Jeet: Can you says something about the role of Tom Inge in helping build the list.
Seetha: I believe that I have addressed Tom Inge’s role in our list building: I had ideas, but his knowledge and contacts were key in our executing them. Not only did Tom know scholars of his generation active in comics studies, but he also served as mentor to younger scholars, and since he was associated with our press, we were able to publish their work.
Jeet: One of the interesting things about UPM is how proactive it has been, in terms of publishing on comics at a time (1990) when comics scholarship was still at a fledgling state. In the early days of the press, it seems like you and Tom had to rely somewhat on authors who were outside the academy (I’m thinking here of R.C. Harvey’s various fine books) and also bringing back into print older studies (Berger on Al Capp, the Waugh study of early comics). So it seems like UPM was conscientiously trying to build a platform for comics scholarship at a time when the literature was only starting to coalesce. Is that a fair assessment of the situation and strategy?
Seetha: Once the decision was made to publish in comics studies, we did indeed try to build the list by making available out-of-print books. As you may know, this is not an uncommon practice among presses as they seek to create an identity and strength in a particular area. At UPM, we are open to publishing books from persons outside the academy, especially since all manuscripts are subject to our standard evaluation and approval procedures.
Jeet: In your article for the International Journal of Comic Art, you mentioned that there has been some resistance to comics scholarship. Do you want to expand on that and talk about some of the difficulties the press and its authors have faced in this area? One area that might be worth exploring here is the issue of copyright and the difficulty of reprinting certain art and articles.
Seetha: One of our authors told me that when his dissertation topic was announced at graduation there was derisive laughter in the audience, and this after he had struggled to get his topic approved. Once when discussing a manuscript, I asked an author why his analysis of an aspect of comics was laced with theoretical considerations that were not integral to the subject. He assured me that the book manuscript would be stripped of these; they were in the dissertation to address concerns that his subject was not worthy of scholarship. I believe, however, that these barriers are disappearing as witnessed by the increasing number of comics scholars. Also, as I mentioned there was resistance from some of members of our editorial board who questioned whether UPM wanted to be known as a publisher of books on the comics. Were these worthy of consideration of attention from a scholarly press? It is to the credit of these members that they were willing to be persuaded of the central role comics played in a culture and to take a risk on the first titles. It is also to their credit that they subsequently acknowledged that they were mistaken about the value of this area of scholarship. So far we have not had trouble clearing permissions for use in our books. Even Disney gives permission, though it takes a long time to answer and charges a modest fee. We are particular in advising authors to limit images to those that are essential to the argument and not let them be eye candy. This helps us make our case to rights holders.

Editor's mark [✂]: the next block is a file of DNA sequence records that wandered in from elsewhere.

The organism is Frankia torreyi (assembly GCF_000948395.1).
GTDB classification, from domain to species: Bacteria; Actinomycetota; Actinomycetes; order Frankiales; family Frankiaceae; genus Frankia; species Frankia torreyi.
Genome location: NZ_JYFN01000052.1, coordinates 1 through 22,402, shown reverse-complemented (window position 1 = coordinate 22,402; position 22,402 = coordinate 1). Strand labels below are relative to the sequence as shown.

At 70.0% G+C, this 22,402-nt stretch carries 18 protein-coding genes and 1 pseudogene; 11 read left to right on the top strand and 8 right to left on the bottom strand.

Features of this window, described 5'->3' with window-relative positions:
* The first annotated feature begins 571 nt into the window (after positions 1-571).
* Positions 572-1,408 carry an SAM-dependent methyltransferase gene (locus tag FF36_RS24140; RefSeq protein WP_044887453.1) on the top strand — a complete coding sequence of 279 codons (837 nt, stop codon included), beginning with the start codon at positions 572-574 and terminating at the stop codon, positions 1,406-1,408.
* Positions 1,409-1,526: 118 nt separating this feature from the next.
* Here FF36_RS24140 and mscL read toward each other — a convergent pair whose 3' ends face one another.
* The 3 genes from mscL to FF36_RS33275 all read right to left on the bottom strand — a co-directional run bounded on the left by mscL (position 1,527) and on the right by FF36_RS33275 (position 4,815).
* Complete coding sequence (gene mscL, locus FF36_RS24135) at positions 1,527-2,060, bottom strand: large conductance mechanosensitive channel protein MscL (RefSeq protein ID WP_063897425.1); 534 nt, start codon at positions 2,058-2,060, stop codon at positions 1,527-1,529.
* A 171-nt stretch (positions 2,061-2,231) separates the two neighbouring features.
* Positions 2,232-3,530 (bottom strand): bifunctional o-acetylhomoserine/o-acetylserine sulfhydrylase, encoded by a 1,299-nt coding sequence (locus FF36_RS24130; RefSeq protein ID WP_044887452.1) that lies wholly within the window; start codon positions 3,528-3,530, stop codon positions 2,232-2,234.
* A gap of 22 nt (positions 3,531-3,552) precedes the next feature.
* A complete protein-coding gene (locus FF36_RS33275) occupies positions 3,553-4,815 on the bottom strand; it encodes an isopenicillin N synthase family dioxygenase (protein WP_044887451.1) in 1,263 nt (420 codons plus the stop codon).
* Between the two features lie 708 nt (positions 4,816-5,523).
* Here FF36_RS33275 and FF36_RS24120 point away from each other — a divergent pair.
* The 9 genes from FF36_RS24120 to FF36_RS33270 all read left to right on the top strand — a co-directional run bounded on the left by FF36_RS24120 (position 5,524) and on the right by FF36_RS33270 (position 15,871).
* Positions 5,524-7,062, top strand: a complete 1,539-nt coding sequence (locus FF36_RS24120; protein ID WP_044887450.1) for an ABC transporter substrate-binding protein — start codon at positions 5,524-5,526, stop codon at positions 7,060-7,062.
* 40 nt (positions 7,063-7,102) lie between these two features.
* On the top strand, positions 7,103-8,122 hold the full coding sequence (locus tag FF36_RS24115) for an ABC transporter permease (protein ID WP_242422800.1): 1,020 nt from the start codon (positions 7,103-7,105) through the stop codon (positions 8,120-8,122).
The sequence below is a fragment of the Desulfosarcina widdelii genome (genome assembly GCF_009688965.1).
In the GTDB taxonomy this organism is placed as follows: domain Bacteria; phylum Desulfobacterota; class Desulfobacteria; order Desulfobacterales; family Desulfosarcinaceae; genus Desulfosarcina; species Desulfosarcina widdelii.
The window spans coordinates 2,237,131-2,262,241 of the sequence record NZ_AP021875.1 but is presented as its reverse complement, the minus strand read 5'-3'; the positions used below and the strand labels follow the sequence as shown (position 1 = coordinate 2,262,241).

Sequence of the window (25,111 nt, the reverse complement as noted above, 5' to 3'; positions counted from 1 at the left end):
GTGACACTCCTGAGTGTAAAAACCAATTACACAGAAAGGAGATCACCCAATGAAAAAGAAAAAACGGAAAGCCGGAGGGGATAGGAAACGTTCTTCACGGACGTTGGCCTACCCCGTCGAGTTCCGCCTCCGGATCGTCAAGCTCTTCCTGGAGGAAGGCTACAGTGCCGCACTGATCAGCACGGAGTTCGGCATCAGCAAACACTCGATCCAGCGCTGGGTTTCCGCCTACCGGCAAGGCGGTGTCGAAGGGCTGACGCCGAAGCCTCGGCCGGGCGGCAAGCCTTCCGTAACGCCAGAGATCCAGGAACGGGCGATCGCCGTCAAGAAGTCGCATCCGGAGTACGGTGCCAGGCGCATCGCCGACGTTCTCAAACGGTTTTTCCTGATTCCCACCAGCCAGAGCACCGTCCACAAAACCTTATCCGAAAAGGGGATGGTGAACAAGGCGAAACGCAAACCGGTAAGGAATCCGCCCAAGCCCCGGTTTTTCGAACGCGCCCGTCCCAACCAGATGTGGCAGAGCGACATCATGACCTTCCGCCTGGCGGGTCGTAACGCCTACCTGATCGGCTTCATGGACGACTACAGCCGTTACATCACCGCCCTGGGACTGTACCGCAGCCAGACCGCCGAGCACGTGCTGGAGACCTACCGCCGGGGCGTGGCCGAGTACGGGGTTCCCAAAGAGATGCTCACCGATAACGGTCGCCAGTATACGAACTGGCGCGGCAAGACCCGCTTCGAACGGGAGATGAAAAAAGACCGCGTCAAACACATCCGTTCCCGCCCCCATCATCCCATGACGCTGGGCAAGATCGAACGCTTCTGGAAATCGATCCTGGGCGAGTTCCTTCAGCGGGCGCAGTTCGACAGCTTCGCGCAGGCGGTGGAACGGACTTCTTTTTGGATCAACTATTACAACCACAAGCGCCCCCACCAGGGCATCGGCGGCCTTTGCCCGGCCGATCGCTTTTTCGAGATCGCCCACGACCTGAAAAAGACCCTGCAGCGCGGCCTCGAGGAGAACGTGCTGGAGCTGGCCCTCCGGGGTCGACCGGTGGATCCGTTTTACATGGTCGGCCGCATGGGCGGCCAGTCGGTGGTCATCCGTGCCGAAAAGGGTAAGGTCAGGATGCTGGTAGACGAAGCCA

Jeet: Conversely, one of the interesting things about UPM’s comics list is how many of your books get reviewed in mainstream, non-academic publications (the New Yorker, Bookforum, as well as the comics press). What are the challenges (and rewards) of getting attention from outside the academic community?
Seetha: The reviews of UPM’s comics titles in mainstream media is a recent occurrence. The books are still primarily reviewed in venues dedicated to comics studies. It is interesting to note that comics themselves are being published in mainstream media. After all, the Sunday magazine section of the New York Times has not always published comics. That mainstream media are reviewing UPM’s books on the comics is testimony to their importance and is reward in itself. A challenge would be the ready availability of books, but since we put on most of our comics studies titles the kind of discount that gets them stocked at bookstores and make them available on internet retail sites, the reviews are more than welcome. Another challenge is how do we get more our comics studies titles reviewed by Harper’s and the like?!